A supersonic airborne disaster. In order to survive a flight headed for the Moscow Olympics, passengers of the Concorde must endure aerial acrobatics to dodge missiles and survive a device that decompresses the plane.
Construction Engineer Stuart Graff is estranged from his jealously possessive wife, Remy, and has an affair with Denise Marshall, the widow of a co-worker. Meanwhile, Remy tries to persuade her father, Sam Royce, who is Stuart's employer, to use his influence to stop Stuart from seeing Denise. Rogue policeman Lew Slade is suspended from the L.A.P.D. for having punched an obtuse officer from another jurisdiction. Embittered, Slade contemplates quitting the police force. Jody, a perverted grocery store manager, lusts after Rosa Amici, sister of Sal, the assistant to Miles Quade, an aspiring daredevil motor cyclist. The lives of all these people are devastated when a major earthquake rips through Los Angeles and reduces the city to ruins.Written by
Kevin McCorry <email@example.com>
During the earthquake sequence when Stewart and Remy Graff shelter under the Chevrolet Blazer, the address sign "5020" that is on the lobby of the Royce building falls down, but reappears on the top again in the next shot. See more »
For the initial network television showing broadcast on NBC in September 1976, additional footage was shot to lengthen the film in order to show it over two nights. The most extensive segment of new footage is a subplot of a newlywed couple (Debralee Scott and Sam Chew Jr.) on a flight to Los Angleles so the husband can interview for a job with Stuart Graff (Charlton Heston). The plane tries to land as the earthquake hits, but the pilots are able to regain control and fly away before the runway breaks up. Other significant segments are new scenes with Jody (Marjoe Gortner) and Rosa (Victoria Principal), which establish Jody's obsession with Rosa, as well as one short scene in a pawn shop with Buck (Jesse Vint) and Hank (Michael Richardson), who play Marjoe's roommates in the theatrical version. Contrary to popular belief, these additional scenes were *not* "leftover" footage from the original 1974 theatrical release. Rather, the footage was filmed almost two years later by NBC to expand the film. These additional scenes were shot without the original director Mark Robson, who opted out, (in fact, he loathed the additional scenes), but they were shot with Universal's approval. In addition, two deleted scenes originally shot for the theatrical release were re-inserted into the television version, including a narrative opening about the San Andreas Fault, as well as a scene of Rosa brushing off a guy (Reb Brown) trying to give her a ride on his motorcycle. Incidentally, the version frequently running on the American cable channel "American Movie Classics" is the television version, and not the original theatrical version. See more »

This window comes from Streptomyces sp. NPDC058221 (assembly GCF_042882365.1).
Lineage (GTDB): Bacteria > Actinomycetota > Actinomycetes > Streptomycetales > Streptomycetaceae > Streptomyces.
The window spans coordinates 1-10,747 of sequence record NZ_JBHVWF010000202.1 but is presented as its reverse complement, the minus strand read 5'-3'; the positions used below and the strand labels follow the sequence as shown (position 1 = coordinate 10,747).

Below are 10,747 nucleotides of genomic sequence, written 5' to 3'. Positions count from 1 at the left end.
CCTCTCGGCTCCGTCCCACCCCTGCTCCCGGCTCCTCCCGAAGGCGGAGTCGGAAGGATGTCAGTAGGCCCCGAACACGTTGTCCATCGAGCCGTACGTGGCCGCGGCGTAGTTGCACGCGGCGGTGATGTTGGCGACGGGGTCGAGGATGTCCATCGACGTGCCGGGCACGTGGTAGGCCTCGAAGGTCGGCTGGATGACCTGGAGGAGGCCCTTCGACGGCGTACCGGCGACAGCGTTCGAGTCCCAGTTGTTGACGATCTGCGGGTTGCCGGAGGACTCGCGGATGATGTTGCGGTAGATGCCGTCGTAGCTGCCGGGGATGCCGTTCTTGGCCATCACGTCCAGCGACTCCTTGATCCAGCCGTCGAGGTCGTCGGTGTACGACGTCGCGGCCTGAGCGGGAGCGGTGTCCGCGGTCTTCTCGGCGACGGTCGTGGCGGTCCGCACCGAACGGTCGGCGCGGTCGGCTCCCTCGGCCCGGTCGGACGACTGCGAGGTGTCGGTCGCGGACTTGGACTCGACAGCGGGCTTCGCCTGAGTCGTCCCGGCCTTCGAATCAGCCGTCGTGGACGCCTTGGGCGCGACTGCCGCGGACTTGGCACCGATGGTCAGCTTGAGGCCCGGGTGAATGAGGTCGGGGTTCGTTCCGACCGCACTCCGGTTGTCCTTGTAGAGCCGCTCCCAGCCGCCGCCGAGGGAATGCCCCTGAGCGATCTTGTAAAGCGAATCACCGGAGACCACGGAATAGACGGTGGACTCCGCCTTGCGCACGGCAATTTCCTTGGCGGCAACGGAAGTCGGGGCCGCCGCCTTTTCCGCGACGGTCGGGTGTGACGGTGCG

Ludicrous disaster epic about the razing of LA, with Chuck a top brass engineer who's marriage to bibulously bloated bosses' daughter Gardner drives him to make expressively "angry" love to starlet Bujold, until Earth's Final Fury steps in to sort out his conjugal priorities. Chuck's got his shades though, so he's ready for anything. Elsewhere, put-upon cop Kennedy is having a bad day because he's mown down Zsa Zsa Gabor's hedge, and a pre-Dallas Principal has the unfortunate crosses to bear of a 2-storey afro (the only structure undisturbed by the quake) and the unwanted attentions of crackpot SAS commander Gortner.
Par for the genre's course, death-defying rescues amidst the sawdust and tinsel is very much the order of the day, but here connected by much bizarrely incongruous throwaway padding involving everyone castwise from Kennedy downwards. There are faint intimations that this could be self-reflexive parody, but given that facetious rock bottom is hit with an unintelligible Walter Matthau's "cameo" as an inebriated barfly (who's decision to go incommunicado under his real Panavision-necessitating surname must surely have come about after seeing the finished product), I very much doubt it.
Save for Kennedy's derisory aside "Earthquakes bring out the worst in people", the film has absolutely nothing to say about the psychology of societal collapse; or why, post 9/11, we continue to enjoy watching tall things falling down with people still in them. But any movie in which a pantomime Gardner's first line is "Goddammit!" can't be a total lost cause. And after her and Chuck's opening domestic tussle, which would come pretty close to John Waters, had he yet gained mainstream acceptance and managed to persuade Liz Taylor to star for him - "Of course i'll induce vomiting, I know the rules by now!" - the film finally delivers 2 hours of not-so-solid (like it's "40-storey monstrosities") entertainment value. Even if after all is said and done with the laugh-a-minute dialogue, the Incredible Upside Down Cows, the cartoon blood in the liftshaft, Gardner playing Lorne Greene's DAUGHTER which meant he would have had her at 7 years old etc etc etc, the movie ends up nothing but its own 'Airplane!'.
Sole aesthetic virtue is its naturalistic sound editing (which understandably won that year's Oscar) and subterranean bass pitch which, combined with the short-lived cinematic 'wonder' of Sensurround - ie earthquake-simulating theaters - meant that certain moviegoers got to join in the vicarious fun of mass panic and devastation.
If like me, you like this film for precisely the wrong reasons, you will want to seek out its Japanese rival 'Jishin Retto' (1980) for no doubt 'hours' of endlessly fascinating film-studyish comparison...
22 of 34 people found this review helpful.
Was this review helpful to you?
| Report this